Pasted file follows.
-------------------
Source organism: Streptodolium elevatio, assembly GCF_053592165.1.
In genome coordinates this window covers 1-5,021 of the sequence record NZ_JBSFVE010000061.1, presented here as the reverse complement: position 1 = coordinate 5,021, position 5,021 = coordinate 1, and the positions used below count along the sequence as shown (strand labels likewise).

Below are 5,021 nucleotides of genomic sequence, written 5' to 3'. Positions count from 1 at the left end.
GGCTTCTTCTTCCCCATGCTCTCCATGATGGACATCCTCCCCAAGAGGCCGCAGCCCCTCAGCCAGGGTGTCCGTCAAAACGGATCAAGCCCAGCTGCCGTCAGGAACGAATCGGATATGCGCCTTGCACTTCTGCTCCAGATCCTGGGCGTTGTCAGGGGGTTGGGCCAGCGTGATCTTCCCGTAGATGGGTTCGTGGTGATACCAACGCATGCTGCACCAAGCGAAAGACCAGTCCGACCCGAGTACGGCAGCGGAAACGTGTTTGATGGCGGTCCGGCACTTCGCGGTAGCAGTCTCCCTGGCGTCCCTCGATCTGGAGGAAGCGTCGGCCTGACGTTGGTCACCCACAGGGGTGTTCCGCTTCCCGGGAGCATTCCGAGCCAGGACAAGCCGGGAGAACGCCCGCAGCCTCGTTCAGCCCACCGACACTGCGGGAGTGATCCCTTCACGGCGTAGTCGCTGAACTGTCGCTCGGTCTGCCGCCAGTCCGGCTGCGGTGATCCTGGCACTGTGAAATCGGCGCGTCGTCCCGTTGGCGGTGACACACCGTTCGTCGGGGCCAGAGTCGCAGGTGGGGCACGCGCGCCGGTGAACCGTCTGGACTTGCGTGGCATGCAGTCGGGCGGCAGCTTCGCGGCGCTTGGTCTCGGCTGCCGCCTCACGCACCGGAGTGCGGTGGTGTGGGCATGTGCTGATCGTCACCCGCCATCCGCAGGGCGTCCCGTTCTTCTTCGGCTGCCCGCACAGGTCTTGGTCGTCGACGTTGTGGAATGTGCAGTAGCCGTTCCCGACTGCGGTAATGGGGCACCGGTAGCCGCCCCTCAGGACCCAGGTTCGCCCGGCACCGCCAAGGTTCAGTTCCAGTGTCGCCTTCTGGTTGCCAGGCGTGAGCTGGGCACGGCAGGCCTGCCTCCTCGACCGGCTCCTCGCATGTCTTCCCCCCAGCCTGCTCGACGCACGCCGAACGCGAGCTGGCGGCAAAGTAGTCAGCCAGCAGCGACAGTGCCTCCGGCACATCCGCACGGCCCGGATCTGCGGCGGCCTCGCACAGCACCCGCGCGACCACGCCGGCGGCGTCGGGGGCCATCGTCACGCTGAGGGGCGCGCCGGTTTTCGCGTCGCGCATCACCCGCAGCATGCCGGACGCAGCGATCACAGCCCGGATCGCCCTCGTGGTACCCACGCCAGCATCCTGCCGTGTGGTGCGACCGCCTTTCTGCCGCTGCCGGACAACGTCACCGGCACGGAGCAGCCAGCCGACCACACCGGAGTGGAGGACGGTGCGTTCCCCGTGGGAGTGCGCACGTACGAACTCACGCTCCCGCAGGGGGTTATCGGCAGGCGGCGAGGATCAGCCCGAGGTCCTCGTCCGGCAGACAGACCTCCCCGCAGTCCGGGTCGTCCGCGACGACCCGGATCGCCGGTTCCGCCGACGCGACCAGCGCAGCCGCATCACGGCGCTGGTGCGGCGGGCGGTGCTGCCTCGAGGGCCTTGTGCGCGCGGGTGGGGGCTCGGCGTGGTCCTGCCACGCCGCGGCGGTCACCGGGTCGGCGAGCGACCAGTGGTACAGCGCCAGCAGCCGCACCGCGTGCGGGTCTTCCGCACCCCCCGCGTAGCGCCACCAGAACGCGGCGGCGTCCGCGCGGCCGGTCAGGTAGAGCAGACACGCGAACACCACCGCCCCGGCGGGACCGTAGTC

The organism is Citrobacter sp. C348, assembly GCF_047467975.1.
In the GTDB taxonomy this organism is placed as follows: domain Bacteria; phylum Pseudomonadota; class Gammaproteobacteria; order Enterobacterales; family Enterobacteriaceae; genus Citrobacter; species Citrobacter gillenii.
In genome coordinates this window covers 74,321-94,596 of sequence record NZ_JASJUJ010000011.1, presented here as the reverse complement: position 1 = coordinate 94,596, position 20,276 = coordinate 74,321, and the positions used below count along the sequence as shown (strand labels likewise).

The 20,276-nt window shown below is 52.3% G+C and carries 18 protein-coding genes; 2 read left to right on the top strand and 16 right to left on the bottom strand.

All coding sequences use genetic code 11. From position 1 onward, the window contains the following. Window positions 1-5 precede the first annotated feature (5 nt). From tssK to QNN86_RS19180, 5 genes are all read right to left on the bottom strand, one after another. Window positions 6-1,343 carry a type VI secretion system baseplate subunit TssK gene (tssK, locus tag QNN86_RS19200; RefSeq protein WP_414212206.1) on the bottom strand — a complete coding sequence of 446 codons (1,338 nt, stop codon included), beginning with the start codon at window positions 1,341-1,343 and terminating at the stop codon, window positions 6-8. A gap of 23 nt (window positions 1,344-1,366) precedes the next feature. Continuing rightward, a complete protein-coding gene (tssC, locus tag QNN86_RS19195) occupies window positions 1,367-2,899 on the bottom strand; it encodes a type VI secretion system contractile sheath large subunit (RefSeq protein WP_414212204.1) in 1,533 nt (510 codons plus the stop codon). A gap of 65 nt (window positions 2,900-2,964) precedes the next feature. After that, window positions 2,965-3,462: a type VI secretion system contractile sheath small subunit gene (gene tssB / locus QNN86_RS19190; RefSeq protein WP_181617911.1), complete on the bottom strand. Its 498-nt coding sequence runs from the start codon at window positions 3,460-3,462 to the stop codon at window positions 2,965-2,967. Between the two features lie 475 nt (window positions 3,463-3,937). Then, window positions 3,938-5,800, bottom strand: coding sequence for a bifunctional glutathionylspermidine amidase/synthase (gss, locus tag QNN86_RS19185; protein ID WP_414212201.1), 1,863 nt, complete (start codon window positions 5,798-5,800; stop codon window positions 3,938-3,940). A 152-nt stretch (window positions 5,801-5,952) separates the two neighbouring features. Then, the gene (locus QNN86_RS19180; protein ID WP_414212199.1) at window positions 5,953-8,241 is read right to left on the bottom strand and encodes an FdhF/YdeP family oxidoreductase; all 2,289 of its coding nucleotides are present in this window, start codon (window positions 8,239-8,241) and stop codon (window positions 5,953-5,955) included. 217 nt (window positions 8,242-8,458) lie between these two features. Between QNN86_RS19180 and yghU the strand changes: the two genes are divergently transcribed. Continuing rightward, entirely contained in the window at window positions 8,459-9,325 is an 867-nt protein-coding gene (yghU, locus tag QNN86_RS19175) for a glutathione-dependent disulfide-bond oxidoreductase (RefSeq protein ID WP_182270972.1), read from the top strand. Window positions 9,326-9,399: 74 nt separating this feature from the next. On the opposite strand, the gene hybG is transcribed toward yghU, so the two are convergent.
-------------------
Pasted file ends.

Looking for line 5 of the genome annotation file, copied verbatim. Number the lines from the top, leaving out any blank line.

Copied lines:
The organism is Citrobacter sp. C348, assembly GCF_047467975.1.